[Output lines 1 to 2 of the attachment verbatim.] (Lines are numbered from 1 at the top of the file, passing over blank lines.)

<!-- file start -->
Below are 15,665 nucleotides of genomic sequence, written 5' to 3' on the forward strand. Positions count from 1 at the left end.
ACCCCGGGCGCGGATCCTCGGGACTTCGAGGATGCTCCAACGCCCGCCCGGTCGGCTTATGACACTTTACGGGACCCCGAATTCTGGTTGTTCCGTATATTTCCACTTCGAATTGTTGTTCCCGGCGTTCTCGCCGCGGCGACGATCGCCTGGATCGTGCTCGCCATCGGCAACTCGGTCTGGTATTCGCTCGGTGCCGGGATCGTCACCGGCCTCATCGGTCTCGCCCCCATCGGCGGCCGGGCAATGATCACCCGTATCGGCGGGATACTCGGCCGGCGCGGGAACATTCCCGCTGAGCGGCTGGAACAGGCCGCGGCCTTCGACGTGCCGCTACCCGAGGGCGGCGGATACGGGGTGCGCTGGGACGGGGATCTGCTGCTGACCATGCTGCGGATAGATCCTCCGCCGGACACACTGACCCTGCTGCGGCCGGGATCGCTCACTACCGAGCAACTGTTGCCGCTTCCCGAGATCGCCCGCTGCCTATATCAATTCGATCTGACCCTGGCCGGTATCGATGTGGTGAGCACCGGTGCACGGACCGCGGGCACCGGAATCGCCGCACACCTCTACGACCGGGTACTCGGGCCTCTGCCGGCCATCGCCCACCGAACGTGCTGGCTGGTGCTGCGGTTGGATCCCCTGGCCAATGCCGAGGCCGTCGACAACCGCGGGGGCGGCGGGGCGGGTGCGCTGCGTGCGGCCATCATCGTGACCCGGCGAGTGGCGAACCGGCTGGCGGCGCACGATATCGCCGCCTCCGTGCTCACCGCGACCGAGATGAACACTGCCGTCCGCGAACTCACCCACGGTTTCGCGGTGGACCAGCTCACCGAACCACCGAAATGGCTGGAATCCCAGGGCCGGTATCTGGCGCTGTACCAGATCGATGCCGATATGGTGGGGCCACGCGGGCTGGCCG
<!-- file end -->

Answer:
Below are 15,665 nucleotides of genomic sequence, written 5' to 3' on the forward strand. Positions count from 1 at the left end.
ACCCCGGGCGCGGATCCTCGGGACTTCGAGGATGCTCCAACGCCCGCCCGGTCGGCTTATGACACTTTACGGGACCCCGAATTCTGGTTGTTCCGTATATTTCCACTTCGAATTGTTGTTCCCGGCGTTCTCGCCGCGGCGACGATCGCCTGGATCGTGCTCGCCATCGGCAACTCGGTCTGGTATTCGCTCGGTGCCGGGATCGTCACCGGCCTCATCGGTCTCGCCCCCATCGGCGGCCGGGCAATGATCACCCGTATCGGCGGGATACTCGGCCGGCGCGGGAACATTCCCGCTGAGCGGCTGGAACAGGCCGCGGCCTTCGACGTGCCGCTACCCGAGGGCGGCGGATACGGGGTGCGCTGGGACGGGGATCTGCTGCTGACCATGCTGCGGATAGATCCTCCGCCGGACACACTGACCCTGCTGCGGCCGGGATCGCTCACTACCGAGCAACTGTTGCCGCTTCCCGAGATCGCCCGCTGCCTATATCAATTCGATCTGACCCTGGCCGGTATCGATGTGGTGAGCACCGGTGCACGGACCGCGGGCACCGGAATCGCCGCACACCTCTACGACCGGGTACTCGGGCCTCTGCCGGCCATCGCCCACCGAACGTGCTGGCTGGTGCTGCGGTTGGATCCCCTGGCCAATGCCGAGGCCGTCGACAACCGCGGGGGCGGCGGGGCGGGTGCGCTGCGTGCGGCCATCATCGTGACCCGGCGAGTGGCGAACCGGCTGGCGGCGCACGATATCGCCGCCTCCGTGCTCACCGCGACCGAGATGAACACTGCCGTCCGCGAACTCACCCACGGTTTCGCGGTGGACCAGCTCACCGAACCACCGAAATGGCTGGAATCCCAGGGCCGGTATCTGGCGCTGTACCAGATCGATGCCGATATGGTGGGGCCACGCGGGCTGGCCG